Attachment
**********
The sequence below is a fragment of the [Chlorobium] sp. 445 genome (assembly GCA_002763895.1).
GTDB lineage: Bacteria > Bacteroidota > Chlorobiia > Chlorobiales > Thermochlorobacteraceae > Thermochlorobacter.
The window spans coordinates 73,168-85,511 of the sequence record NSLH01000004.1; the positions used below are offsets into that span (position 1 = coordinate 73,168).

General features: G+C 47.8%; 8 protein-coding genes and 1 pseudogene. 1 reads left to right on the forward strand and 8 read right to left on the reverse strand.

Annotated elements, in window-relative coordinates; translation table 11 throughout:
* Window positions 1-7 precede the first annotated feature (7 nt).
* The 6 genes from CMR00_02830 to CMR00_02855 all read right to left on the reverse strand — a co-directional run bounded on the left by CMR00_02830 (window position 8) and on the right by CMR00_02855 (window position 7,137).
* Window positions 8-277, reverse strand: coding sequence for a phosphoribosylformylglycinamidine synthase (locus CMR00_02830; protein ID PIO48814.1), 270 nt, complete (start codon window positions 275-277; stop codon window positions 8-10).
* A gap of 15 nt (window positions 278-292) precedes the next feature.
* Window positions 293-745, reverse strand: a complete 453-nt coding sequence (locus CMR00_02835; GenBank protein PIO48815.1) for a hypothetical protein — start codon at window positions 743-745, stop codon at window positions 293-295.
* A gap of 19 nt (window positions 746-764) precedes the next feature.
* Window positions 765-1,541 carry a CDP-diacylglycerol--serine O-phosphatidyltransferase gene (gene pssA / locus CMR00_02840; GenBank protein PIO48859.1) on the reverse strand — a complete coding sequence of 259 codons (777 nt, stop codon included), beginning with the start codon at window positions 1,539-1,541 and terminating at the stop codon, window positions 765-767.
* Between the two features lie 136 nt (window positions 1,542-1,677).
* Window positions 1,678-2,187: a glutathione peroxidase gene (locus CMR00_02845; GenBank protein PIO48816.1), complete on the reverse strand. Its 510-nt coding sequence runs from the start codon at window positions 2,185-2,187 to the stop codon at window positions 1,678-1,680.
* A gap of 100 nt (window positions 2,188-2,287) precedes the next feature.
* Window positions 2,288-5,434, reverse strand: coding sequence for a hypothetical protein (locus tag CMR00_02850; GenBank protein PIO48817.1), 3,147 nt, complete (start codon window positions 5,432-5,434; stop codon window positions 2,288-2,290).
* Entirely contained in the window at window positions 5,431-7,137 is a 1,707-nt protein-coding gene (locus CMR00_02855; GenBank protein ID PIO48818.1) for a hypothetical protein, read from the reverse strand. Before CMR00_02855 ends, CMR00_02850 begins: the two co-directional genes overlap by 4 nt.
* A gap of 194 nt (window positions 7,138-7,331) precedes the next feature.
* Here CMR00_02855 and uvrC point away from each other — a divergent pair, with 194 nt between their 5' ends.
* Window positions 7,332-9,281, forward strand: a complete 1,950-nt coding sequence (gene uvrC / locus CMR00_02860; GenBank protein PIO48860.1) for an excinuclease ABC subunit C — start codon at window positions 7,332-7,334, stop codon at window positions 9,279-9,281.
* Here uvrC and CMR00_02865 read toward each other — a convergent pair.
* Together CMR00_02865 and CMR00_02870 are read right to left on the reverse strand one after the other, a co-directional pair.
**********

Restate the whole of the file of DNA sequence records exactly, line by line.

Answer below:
The sequence below is a fragment of the [Chlorobium] sp. 445 genome (assembly GCA_002763895.1).
GTDB lineage: Bacteria > Bacteroidota > Chlorobiia > Chlorobiales > Thermochlorobacteraceae > Thermochlorobacter.
The window spans coordinates 73,168-85,511 of the sequence record NSLH01000004.1; the positions used below are offsets into that span (position 1 = coordinate 73,168).

General features: G+C 47.8%; 8 protein-coding genes and 1 pseudogene. 1 reads left to right on the forward strand and 8 read right to left on the reverse strand.

Annotated elements, in window-relative coordinates; translation table 11 throughout:
* Window positions 1-7 precede the first annotated feature (7 nt).
* The 6 genes from CMR00_02830 to CMR00_02855 all read right to left on the reverse strand — a co-directional run bounded on the left by CMR00_02830 (window position 8) and on the right by CMR00_02855 (window position 7,137).
* Window positions 8-277, reverse strand: coding sequence for a phosphoribosylformylglycinamidine synthase (locus CMR00_02830; protein ID PIO48814.1), 270 nt, complete (start codon window positions 275-277; stop codon window positions 8-10).
* A gap of 15 nt (window positions 278-292) precedes the next feature.
* Window positions 293-745, reverse strand: a complete 453-nt coding sequence (locus CMR00_02835; GenBank protein PIO48815.1) for a hypothetical protein — start codon at window positions 743-745, stop codon at window positions 293-295.
* A gap of 19 nt (window positions 746-764) precedes the next feature.
* Window positions 765-1,541 carry a CDP-diacylglycerol--serine O-phosphatidyltransferase gene (gene pssA / locus CMR00_02840; GenBank protein PIO48859.1) on the reverse strand — a complete coding sequence of 259 codons (777 nt, stop codon included), beginning with the start codon at window positions 1,539-1,541 and terminating at the stop codon, window positions 765-767.
* Between the two features lie 136 nt (window positions 1,542-1,677).
* Window positions 1,678-2,187: a glutathione peroxidase gene (locus CMR00_02845; GenBank protein PIO48816.1), complete on the reverse strand. Its 510-nt coding sequence runs from the start codon at window positions 2,185-2,187 to the stop codon at window positions 1,678-1,680.
* A gap of 100 nt (window positions 2,188-2,287) precedes the next feature.
* Window positions 2,288-5,434, reverse strand: coding sequence for a hypothetical protein (locus tag CMR00_02850; GenBank protein PIO48817.1), 3,147 nt, complete (start codon window positions 5,432-5,434; stop codon window positions 2,288-2,290).
* Entirely contained in the window at window positions 5,431-7,137 is a 1,707-nt protein-coding gene (locus CMR00_02855; GenBank protein ID PIO48818.1) for a hypothetical protein, read from the reverse strand. Before CMR00_02855 ends, CMR00_02850 begins: the two co-directional genes overlap by 4 nt.
* A gap of 194 nt (window positions 7,138-7,331) precedes the next feature.
* Here CMR00_02855 and uvrC point away from each other — a divergent pair, with 194 nt between their 5' ends.
* Window positions 7,332-9,281, forward strand: a complete 1,950-nt coding sequence (gene uvrC / locus CMR00_02860; GenBank protein PIO48860.1) for an excinuclease ABC subunit C — start codon at window positions 7,332-7,334, stop codon at window positions 9,279-9,281.
* Here uvrC and CMR00_02865 read toward each other — a convergent pair.
* Together CMR00_02865 and CMR00_02870 are read right to left on the reverse strand one after the other, a co-directional pair.